What an amazing day! We awoke early and got going right away to pack in as much as we could as it was our only full day at Ayers Rock (Uluru). After a quick breakfast of grilled cheese (Layla!) and yogurt and granola (Leanne and I) we packed up the tent and headed toward Uluru. It was very surreal to be driving down the highway with the destination being one of the 7 wonders of the world. I told Leanne that if someone had told me when I was 16 that when I was 32 I would be sleeping in a tent on top of a car with the two people whom I love more than anything in world at Ayers Rock then I would have told them they were crazy! We got to the rock at about 11:00 and it was already crazy busy with tourists. We found a parking spot and decided to try to climb the rock straight away as soon people will not be allowed to do this. The aboriginals do not like the idea of people climbing something that is sacred. We made it about 1/4 of the way up and decided to turn around as it was very windy and we wanted to see more of the rock from the ground. We caught up with a guided tour and listened to some stories of the Aboriginals' relationship with the rock and then explored a bit on our own. The caves and formations were incredible. It was eery how there are no birds flying around or nesting in the rock. The entire site, other than the annoying Japanese and German Tourists was silent. The waterfall formations were equally as fascinating; we would definitely like to see the rock when it rains!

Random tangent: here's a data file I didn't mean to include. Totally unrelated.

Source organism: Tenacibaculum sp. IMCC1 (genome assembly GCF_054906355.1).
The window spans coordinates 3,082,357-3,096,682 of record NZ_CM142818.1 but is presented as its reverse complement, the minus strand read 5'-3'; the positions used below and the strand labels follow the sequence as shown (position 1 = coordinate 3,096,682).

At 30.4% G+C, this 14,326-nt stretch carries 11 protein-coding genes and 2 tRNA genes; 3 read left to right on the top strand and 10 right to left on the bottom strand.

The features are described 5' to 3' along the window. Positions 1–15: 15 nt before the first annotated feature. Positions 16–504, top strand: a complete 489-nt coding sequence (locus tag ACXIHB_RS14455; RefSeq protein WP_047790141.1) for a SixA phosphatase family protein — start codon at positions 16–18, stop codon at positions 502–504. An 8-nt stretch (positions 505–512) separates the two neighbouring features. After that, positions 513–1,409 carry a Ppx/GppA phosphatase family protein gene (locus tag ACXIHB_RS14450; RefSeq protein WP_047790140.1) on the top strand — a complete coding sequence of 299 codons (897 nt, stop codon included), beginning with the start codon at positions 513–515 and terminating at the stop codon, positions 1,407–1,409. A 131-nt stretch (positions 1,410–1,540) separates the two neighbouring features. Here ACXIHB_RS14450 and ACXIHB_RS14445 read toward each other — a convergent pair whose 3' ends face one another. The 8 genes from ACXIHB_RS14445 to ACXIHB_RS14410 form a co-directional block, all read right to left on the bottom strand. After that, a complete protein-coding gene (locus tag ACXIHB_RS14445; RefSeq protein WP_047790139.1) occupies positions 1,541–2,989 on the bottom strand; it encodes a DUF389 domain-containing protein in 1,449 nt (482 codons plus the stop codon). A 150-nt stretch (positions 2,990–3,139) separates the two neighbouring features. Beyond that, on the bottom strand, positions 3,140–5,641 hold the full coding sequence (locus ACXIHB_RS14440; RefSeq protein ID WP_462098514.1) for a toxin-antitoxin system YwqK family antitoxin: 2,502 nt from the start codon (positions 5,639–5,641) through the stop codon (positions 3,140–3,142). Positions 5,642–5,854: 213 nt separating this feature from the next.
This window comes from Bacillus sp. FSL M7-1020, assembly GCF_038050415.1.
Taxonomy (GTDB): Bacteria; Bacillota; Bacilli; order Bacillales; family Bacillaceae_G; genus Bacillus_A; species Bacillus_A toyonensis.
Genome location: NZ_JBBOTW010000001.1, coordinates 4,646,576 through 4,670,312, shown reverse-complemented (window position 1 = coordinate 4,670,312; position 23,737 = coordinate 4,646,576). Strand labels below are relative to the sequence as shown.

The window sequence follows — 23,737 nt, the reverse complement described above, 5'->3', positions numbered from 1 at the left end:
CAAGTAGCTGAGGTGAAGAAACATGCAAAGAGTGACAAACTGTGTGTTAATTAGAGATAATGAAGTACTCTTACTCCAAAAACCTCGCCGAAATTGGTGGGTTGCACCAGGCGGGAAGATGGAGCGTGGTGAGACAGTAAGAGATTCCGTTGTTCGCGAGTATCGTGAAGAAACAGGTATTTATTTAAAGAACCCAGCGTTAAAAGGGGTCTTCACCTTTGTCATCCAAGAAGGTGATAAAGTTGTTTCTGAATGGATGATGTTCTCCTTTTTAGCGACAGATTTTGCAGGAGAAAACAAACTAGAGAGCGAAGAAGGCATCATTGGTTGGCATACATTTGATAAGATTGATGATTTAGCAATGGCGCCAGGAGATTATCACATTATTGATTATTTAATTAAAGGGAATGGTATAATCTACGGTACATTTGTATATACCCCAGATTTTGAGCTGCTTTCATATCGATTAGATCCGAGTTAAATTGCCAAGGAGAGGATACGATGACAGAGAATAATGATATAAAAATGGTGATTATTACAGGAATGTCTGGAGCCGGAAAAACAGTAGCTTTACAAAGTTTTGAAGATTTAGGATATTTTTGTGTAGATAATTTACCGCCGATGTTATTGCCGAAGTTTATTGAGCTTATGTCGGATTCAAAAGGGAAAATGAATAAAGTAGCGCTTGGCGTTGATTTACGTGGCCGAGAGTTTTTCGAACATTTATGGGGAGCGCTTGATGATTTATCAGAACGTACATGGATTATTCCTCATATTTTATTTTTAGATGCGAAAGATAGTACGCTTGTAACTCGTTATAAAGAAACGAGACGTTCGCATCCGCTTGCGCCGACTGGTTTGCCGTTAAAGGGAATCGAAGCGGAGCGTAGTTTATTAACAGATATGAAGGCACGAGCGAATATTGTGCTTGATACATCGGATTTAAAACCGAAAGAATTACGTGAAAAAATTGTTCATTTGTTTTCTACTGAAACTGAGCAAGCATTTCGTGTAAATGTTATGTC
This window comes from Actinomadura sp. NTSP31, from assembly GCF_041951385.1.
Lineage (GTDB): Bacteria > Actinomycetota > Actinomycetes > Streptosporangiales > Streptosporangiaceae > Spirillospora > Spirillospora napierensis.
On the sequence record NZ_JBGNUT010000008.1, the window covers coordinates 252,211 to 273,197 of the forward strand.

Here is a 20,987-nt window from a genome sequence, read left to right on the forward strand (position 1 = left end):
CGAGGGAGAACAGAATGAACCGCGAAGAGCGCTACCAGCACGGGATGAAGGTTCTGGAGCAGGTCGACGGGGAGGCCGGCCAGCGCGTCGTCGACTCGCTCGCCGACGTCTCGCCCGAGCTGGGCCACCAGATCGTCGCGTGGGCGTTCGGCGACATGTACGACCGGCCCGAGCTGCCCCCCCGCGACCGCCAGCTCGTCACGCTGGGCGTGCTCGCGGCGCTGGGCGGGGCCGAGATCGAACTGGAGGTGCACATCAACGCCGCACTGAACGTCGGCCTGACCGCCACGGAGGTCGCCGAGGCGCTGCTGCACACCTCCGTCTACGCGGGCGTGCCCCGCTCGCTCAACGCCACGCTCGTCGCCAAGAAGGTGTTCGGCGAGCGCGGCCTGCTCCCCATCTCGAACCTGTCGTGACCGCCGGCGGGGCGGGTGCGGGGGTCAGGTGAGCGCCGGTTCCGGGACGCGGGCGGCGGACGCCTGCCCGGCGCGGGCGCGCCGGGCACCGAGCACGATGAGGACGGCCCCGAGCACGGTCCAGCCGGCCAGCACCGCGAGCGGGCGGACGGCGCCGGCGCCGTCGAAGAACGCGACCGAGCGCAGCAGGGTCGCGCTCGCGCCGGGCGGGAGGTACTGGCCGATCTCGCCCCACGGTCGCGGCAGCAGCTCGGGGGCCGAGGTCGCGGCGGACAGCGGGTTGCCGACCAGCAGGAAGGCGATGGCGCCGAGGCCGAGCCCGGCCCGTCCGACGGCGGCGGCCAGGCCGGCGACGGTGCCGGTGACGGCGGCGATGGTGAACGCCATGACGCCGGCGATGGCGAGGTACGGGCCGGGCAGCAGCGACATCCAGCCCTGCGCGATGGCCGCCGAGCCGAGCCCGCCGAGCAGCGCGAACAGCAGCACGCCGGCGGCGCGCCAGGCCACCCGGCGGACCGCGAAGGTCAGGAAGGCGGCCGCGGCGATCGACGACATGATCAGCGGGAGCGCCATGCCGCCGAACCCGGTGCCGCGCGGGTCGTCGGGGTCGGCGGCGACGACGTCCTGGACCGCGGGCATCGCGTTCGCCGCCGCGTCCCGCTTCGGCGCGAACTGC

After our foray with Ayers Rock it was off to the Cultural Centre to look around and see some art work and then back to the campground to relax and wait for our camel tour at sunset!
The bus for the camel tour picked us up from the campground at 4:30 and we rode out to the Camel Farm. It was a very amazing place to see! After a brief safety talk we were set up with our own camels. Layla and Leanne got to ride on Chester, an absolute puppy dog...he loved his pats; and I got to ride on Nullarbor, an older, more unpersonable camel who was all business. We climbed on, got lifted about 7 feet in the air, and began our journey around the sands surrounding Ayers Rock. The scenery was beautiful and our guide was very knowledgable. We had some laughs as Nullarbor relieved himself much to the disgust of Chester who was very vocal and animated about the smells! I got to experience Camel Cud first hand, as Chester shared his regurgitated lunch with me over and over again throughout the trip. The sunset was amazing watching Ayers Rock and the Olgas in the distance and the temperature dropped rapidly! We headed back to the farm, said our good byes to our new camel friends, and headed into the shop for drinks and nibbles and to purchase some souvenirs. Layla bought a soft, stuffed camel and immediately named him Chester. It was a day to remember for sure! The Camel Tour bus dropped us off at the campground at 7:00 where we made dinner by lantern light and got nestled in to the tent for a cold night in the Outback Desert.